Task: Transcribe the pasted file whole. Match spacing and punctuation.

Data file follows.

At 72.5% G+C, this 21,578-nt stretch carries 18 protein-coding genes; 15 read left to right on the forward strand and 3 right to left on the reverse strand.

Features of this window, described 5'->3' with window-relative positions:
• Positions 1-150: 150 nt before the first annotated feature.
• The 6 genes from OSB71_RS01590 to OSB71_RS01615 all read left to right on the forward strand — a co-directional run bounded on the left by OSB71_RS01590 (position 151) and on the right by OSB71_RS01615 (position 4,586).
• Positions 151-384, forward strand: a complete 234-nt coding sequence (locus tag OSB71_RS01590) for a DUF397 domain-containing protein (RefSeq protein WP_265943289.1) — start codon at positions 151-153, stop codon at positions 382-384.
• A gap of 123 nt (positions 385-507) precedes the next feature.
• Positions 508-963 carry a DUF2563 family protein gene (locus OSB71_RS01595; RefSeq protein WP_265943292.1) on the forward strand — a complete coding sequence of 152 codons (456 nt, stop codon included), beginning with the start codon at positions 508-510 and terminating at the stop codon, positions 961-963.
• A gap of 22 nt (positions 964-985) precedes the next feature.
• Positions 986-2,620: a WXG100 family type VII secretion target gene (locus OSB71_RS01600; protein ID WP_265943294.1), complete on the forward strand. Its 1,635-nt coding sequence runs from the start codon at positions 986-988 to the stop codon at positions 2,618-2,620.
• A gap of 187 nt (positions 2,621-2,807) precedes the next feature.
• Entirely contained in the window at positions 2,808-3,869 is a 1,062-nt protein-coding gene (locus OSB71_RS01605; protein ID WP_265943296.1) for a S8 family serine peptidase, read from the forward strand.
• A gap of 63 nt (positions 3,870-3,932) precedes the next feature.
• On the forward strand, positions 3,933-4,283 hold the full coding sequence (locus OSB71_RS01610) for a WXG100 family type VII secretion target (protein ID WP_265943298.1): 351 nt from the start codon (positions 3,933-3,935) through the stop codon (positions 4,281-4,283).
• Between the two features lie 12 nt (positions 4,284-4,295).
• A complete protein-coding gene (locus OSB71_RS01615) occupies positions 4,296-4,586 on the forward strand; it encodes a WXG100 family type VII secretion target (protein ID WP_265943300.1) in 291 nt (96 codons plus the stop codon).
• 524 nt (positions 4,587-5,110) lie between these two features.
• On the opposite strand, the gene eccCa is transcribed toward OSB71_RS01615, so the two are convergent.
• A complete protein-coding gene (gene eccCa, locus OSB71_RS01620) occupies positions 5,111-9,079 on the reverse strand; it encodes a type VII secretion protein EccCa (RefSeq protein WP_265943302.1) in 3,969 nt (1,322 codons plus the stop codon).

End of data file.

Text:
At 72.5% G+C, this 21,578-nt stretch carries 18 protein-coding genes; 15 read left to right on the forward strand and 3 right to left on the reverse strand.

Features of this window, described 5'->3' with window-relative positions:
• Positions 1-150: 150 nt before the first annotated feature.
• The 6 genes from OSB71_RS01590 to OSB71_RS01615 all read left to right on the forward strand — a co-directional run bounded on the left by OSB71_RS01590 (position 151) and on the right by OSB71_RS01615 (position 4,586).
• Positions 151-384, forward strand: a complete 234-nt coding sequence (locus tag OSB71_RS01590) for a DUF397 domain-containing protein (RefSeq protein WP_265943289.1) — start codon at positions 151-153, stop codon at positions 382-384.
• A gap of 123 nt (positions 385-507) precedes the next feature.
• Positions 508-963 carry a DUF2563 family protein gene (locus OSB71_RS01595; RefSeq protein WP_265943292.1) on the forward strand — a complete coding sequence of 152 codons (456 nt, stop codon included), beginning with the start codon at positions 508-510 and terminating at the stop codon, positions 961-963.
• A gap of 22 nt (positions 964-985) precedes the next feature.
• Positions 986-2,620: a WXG100 family type VII secretion target gene (locus OSB71_RS01600; protein ID WP_265943294.1), complete on the forward strand. Its 1,635-nt coding sequence runs from the start codon at positions 986-988 to the stop codon at positions 2,618-2,620.
• A gap of 187 nt (positions 2,621-2,807) precedes the next feature.
• Entirely contained in the window at positions 2,808-3,869 is a 1,062-nt protein-coding gene (locus OSB71_RS01605; protein ID WP_265943296.1) for a S8 family serine peptidase, read from the forward strand.
• A gap of 63 nt (positions 3,870-3,932) precedes the next feature.
• On the forward strand, positions 3,933-4,283 hold the full coding sequence (locus OSB71_RS01610) for a WXG100 family type VII secretion target (protein ID WP_265943298.1): 351 nt from the start codon (positions 3,933-3,935) through the stop codon (positions 4,281-4,283).
• Between the two features lie 12 nt (positions 4,284-4,295).
• A complete protein-coding gene (locus OSB71_RS01615) occupies positions 4,296-4,586 on the forward strand; it encodes a WXG100 family type VII secretion target (protein ID WP_265943300.1) in 291 nt (96 codons plus the stop codon).
• 524 nt (positions 4,587-5,110) lie between these two features.
• On the opposite strand, the gene eccCa is transcribed toward OSB71_RS01615, so the two are convergent.
• A complete protein-coding gene (gene eccCa, locus OSB71_RS01620) occupies positions 5,111-9,079 on the reverse strand; it encodes a type VII secretion protein EccCa (RefSeq protein WP_265943302.1) in 3,969 nt (1,322 codons plus the stop codon).